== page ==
Paul ended this section of his letter with a benediction.

Now may our God and Father himself, and our Lord Jesus, direct our way to you, and may the Lord make you increase and abound in love for one another and for all, as we do for you, so that he may establish your hearts blameless in holiness before our God and Father, at the coming of our Lord Jesus with all his saints. (1 Thess 3:11–13)

Paul has Jesus’s return in view throughout this letter. Here he holds up Jesus as the judge. He wants them to be blameless, and he knows that abounding in love is the way to get there.

Praying for Our Friends

This is a convicting passage for me. I don’t always have my friends’ growth and love in mind as I pray. I’m not often looking for opportunities to encourage and minister to them.

As I see my failings as a friend, I am reminded of Jesus, the Friend of sinners. He encourages, strengthens, and ministers to his people. Even better, he wants to be with us forever, and his sacrifice secures our hope.

As those who are friends of Jesus, by his grace, let’s learn to be better friends to each other. Then we can say, with Paul, that we really live if our friends are standing firm in the Lord.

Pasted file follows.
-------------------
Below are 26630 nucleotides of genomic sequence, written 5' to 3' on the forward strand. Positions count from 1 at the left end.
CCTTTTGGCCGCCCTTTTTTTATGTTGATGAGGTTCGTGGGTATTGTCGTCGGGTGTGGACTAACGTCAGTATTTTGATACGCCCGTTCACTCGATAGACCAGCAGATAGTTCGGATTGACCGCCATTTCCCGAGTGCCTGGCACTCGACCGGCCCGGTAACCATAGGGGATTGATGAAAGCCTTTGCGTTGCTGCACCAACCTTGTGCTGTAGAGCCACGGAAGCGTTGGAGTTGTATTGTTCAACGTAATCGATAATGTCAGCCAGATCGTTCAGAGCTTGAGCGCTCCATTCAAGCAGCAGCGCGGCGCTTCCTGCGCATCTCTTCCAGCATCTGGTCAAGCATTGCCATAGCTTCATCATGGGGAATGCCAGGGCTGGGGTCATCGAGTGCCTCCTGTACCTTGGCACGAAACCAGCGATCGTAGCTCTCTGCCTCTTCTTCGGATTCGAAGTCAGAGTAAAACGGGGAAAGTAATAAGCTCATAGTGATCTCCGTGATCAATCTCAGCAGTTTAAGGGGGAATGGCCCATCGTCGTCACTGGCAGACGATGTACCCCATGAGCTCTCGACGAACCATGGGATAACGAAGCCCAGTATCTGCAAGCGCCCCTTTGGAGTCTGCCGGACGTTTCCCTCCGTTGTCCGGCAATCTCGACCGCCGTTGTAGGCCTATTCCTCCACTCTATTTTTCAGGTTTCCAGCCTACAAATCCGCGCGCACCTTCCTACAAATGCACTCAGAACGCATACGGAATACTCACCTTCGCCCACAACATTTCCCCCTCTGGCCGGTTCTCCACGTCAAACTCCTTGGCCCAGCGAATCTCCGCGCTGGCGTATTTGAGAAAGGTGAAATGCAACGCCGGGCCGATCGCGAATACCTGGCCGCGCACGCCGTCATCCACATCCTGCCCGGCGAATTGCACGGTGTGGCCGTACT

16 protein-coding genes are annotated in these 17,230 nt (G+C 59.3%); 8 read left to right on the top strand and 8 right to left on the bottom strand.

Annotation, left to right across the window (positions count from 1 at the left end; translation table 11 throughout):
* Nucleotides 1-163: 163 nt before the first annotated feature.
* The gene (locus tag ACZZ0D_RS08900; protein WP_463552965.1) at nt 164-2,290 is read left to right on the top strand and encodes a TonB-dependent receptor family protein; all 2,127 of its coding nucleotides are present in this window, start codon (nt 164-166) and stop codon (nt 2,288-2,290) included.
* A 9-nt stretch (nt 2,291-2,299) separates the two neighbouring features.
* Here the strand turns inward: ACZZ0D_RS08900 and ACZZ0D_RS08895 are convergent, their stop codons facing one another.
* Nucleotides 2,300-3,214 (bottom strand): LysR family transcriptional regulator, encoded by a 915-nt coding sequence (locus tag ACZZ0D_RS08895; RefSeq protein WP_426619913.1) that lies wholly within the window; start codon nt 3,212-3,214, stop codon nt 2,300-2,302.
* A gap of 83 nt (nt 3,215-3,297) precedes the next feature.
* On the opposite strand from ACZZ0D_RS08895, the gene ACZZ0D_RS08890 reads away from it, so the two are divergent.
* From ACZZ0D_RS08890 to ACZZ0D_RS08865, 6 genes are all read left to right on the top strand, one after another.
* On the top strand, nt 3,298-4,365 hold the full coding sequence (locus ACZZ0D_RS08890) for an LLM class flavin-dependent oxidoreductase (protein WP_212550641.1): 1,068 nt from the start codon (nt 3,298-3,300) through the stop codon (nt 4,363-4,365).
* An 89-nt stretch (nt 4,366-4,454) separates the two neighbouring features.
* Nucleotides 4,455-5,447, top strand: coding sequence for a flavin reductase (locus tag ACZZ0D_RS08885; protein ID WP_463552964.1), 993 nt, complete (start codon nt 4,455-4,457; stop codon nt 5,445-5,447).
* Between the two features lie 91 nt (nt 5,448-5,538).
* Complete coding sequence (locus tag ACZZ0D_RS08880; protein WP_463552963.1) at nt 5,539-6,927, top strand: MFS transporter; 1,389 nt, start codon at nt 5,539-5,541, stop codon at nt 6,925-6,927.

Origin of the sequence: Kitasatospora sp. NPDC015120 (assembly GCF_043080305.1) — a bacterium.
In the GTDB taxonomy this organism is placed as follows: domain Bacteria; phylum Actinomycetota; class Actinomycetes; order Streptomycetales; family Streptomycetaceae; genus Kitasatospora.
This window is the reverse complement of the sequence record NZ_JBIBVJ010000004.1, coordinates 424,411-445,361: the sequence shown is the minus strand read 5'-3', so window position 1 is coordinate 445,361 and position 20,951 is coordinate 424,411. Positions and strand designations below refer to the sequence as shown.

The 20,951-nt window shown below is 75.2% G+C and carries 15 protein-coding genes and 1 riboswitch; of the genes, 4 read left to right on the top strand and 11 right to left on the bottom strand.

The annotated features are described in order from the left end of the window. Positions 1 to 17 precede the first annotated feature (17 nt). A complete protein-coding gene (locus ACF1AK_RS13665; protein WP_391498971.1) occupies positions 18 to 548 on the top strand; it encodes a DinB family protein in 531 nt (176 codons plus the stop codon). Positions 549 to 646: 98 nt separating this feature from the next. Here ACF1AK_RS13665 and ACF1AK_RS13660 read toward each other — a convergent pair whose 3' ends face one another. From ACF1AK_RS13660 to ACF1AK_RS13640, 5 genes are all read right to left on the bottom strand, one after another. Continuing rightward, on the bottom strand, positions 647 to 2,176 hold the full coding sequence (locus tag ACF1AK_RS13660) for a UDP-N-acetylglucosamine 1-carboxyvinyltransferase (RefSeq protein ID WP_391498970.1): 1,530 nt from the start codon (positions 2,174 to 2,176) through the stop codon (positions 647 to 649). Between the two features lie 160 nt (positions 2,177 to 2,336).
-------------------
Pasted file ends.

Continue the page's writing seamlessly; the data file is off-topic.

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Ask Questions to Expose Idols

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What is an idol? I’ve addressed this at greater length elsewhere, but here’s a quick definition. An idol is anything we worship that is not the true God.

This definition of an idol includes the statues and poles shaped from wood and metal that we read of in the Old Testament. But it also includes more common things—even good things—we see and enjoy around us every day.

Family. Church. Reputation. Lack of conflict. Influence. Wealth. Knowledge. Success.

Because our hearts are expert in twisting and fashioning idols from good, God-given parts of our lives, identifying idols is a difficult task. In fact, it’s a task we cannot do on our own.